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Friday, August 29, 2014


                                               Black Roses by Jenn Brink

Black Roses is about a woman named Jessica Hart who is months away from marrying her amazing fiance. Everything is fine. Until she watches her husband enter a mysterious car with a creepy man. Everything after that is not fine. And with everyone telling her to go home and not worry about it, including her brother, the police, and her inner voice, she decides not to listen. Teaming up with a new, gorgeous friend, Eric Wolf, she'll get to the bottom of it. And right afterwards, she plans on getting a good manicure and relaxing with a margarita.
The moment I started the book, I was hooked. Jessica Hart's voice is very attracting and hilarious and a little psychotic. By the second chapter, the huge problem had already surfaced and each chapter got better and better. The characters were crafted very, very well. Sometimes it's hard to give each character their completely own personality and voice, but Jenn did it as easily as breathing. The story moved smoothly and fast- just the way I like it.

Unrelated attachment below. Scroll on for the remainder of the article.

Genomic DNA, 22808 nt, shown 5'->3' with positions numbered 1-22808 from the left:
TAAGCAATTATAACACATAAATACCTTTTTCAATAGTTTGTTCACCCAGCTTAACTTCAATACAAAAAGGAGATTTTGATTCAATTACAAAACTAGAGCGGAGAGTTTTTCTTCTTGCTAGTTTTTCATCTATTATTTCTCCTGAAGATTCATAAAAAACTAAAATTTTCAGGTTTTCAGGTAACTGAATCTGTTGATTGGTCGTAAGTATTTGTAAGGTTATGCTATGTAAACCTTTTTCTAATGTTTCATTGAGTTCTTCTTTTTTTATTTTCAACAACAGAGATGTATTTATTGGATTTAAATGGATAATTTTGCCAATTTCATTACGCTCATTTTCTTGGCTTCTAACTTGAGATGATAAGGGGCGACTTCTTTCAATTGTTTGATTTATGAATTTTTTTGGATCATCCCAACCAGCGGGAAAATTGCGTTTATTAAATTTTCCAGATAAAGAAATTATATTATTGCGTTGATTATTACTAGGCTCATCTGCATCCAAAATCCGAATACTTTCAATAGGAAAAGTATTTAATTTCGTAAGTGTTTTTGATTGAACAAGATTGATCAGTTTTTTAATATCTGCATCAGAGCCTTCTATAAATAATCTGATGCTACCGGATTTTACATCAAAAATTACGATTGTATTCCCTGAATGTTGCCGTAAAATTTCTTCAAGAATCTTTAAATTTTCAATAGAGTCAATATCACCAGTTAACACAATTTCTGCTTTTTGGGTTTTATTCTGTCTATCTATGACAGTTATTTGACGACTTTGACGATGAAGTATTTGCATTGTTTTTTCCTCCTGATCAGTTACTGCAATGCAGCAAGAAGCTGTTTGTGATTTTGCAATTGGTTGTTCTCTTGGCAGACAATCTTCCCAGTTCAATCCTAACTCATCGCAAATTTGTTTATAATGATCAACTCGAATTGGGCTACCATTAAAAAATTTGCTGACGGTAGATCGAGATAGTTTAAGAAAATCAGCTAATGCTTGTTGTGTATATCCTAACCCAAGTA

I don't think there was much of a problem with this book. At first I thought the romance part was going to be a pain in the butt, because I'm not much of a romance fan. So when I heard of the sexy Eric Wolf soon to come, I was like "oh great!" BUT I judged too quickly. The romance was amazing. Because it was real and it was mature and it was, let's not lie, steamy. And it all made sense. The connection wasn't forced and I was happy the scenes were more comedy than serious.
This book is totally on fire! The action, the characters, and the love.   

Wednesday, August 20, 2014


A writer never has a vacation. For a writer life consists of either writing or thinking about writing-  Eugene Ionesco

Wednesday, August 13, 2014


The writer must have a good imagination, but the imagination has to be muscular, which means it must be exercised in a disciplined way, day in & day out, by writing, failing, succeeding, and revising- Stephan King

Wednesday, August 6, 2014


The writer's job is to get the main character up a tree, and then once they are up there, throw rocks at them- Vladimir Nabokov